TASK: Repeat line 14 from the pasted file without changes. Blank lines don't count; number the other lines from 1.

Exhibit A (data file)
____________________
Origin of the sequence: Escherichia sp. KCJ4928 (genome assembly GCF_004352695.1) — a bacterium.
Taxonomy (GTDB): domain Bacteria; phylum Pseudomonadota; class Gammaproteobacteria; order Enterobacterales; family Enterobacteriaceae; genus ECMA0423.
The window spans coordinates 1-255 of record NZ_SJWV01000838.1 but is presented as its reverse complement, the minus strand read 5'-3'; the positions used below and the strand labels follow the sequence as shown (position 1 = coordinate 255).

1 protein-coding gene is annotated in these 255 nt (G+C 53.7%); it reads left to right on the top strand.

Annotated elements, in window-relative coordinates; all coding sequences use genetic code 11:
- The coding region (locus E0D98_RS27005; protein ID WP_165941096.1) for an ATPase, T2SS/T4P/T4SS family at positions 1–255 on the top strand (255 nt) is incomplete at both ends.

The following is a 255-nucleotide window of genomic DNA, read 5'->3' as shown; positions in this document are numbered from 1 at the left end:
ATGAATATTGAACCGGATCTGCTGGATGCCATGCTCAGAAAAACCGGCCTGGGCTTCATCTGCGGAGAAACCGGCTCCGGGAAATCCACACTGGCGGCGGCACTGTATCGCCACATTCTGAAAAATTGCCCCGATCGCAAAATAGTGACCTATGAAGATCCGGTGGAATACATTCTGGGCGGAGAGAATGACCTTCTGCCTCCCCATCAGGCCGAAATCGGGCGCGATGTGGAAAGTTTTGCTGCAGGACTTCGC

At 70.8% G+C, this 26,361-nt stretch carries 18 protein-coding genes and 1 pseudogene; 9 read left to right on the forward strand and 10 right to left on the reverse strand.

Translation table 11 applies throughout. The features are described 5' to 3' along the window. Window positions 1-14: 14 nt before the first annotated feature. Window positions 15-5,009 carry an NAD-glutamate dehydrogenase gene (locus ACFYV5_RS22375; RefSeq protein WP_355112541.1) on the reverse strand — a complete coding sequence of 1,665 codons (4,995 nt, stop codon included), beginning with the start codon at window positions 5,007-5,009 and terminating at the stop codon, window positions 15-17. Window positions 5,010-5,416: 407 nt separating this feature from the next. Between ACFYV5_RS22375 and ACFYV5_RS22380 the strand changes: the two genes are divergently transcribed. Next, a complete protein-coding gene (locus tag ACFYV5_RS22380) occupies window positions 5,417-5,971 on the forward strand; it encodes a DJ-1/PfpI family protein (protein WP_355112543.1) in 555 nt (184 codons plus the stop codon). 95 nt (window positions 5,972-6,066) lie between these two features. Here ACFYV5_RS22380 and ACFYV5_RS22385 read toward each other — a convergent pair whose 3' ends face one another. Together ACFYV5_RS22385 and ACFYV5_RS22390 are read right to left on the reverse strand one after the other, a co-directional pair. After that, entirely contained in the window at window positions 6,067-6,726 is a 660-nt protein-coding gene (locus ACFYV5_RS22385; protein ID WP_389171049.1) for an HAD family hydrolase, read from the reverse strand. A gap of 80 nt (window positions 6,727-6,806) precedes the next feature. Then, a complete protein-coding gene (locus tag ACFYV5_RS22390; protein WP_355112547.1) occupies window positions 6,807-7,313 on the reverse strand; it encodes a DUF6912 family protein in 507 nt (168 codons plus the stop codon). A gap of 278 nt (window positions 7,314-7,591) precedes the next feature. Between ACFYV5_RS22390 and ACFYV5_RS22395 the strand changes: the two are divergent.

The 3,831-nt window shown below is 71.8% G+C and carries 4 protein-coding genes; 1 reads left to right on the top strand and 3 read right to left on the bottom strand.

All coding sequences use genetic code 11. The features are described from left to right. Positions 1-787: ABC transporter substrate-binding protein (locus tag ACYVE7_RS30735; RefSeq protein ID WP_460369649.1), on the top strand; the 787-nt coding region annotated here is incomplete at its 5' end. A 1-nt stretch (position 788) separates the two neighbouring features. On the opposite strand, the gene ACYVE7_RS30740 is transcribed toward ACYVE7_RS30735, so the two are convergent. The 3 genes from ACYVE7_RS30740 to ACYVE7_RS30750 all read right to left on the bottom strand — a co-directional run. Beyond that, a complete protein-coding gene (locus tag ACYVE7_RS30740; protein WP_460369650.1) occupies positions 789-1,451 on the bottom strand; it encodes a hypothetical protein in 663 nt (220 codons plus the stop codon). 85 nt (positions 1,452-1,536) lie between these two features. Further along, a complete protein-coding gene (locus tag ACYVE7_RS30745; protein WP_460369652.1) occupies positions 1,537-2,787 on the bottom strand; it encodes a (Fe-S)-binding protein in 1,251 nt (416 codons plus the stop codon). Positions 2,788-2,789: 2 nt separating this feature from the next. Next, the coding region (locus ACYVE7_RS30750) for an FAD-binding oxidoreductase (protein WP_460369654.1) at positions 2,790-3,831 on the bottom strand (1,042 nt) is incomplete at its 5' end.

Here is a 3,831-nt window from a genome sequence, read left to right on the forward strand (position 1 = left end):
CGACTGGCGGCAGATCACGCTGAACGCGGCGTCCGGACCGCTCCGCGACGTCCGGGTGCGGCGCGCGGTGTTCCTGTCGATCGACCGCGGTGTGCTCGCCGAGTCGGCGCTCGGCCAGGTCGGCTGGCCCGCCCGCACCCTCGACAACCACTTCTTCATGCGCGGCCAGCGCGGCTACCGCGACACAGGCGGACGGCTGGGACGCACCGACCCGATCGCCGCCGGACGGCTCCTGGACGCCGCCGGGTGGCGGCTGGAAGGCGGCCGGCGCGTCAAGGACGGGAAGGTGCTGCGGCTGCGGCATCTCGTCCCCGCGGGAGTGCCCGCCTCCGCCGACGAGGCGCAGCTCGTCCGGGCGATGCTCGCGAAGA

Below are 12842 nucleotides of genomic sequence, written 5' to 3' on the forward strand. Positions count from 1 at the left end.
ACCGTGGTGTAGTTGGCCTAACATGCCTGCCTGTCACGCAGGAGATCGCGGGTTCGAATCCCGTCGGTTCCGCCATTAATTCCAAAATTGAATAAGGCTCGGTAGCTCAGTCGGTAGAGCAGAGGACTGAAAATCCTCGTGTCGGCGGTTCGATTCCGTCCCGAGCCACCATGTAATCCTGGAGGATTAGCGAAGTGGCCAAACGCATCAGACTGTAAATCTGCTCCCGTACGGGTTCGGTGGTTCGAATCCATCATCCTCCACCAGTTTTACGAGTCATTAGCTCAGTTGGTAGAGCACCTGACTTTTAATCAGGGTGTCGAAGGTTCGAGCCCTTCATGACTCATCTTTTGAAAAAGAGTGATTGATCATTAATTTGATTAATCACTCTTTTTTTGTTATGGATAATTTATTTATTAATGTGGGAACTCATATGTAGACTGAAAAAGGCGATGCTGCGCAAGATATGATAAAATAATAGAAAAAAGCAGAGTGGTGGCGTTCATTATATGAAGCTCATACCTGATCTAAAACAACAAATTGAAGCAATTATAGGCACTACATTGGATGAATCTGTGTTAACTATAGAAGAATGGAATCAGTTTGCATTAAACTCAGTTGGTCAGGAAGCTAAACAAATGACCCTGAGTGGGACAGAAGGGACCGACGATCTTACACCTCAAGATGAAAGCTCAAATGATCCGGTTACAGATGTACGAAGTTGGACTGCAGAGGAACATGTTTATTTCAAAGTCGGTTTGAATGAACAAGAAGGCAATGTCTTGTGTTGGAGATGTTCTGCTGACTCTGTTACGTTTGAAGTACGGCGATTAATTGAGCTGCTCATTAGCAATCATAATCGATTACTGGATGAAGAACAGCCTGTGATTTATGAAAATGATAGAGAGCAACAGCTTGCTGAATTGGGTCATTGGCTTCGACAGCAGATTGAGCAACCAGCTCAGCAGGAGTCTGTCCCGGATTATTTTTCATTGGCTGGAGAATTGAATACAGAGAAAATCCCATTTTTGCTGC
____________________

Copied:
CGACTGGCGGCAGATCACGCTGAACGCGGCGTCCGGACCGCTCCGCGACGTCCGGGTGCGGCGCGCGGTGTTCCTGTCGATCGACCGCGGTGTGCTCGCCGAGTCGGCGCTCGGCCAGGTCGGCTGGCCCGCCCGCACCCTCGACAACCACTTCTTCATGCGCGGCCAGCGCGGCTACCGCGACACAGGCGGACGGCTGGGACGCACCGACCCGATCGCCGCCGGACGGCTCCTGGACGCCGCCGGGTGGCGGCTGGAAGGCGGCCGGCGCGTCAAGGACGGGAAGGTGCTGCGGCTGCGGCATCTCGTCCCCGCGGGAGTGCCCGCCTCCGCCGACGAGGCGCAGCTCGTCCGGGCGATGCTCGCGAAGA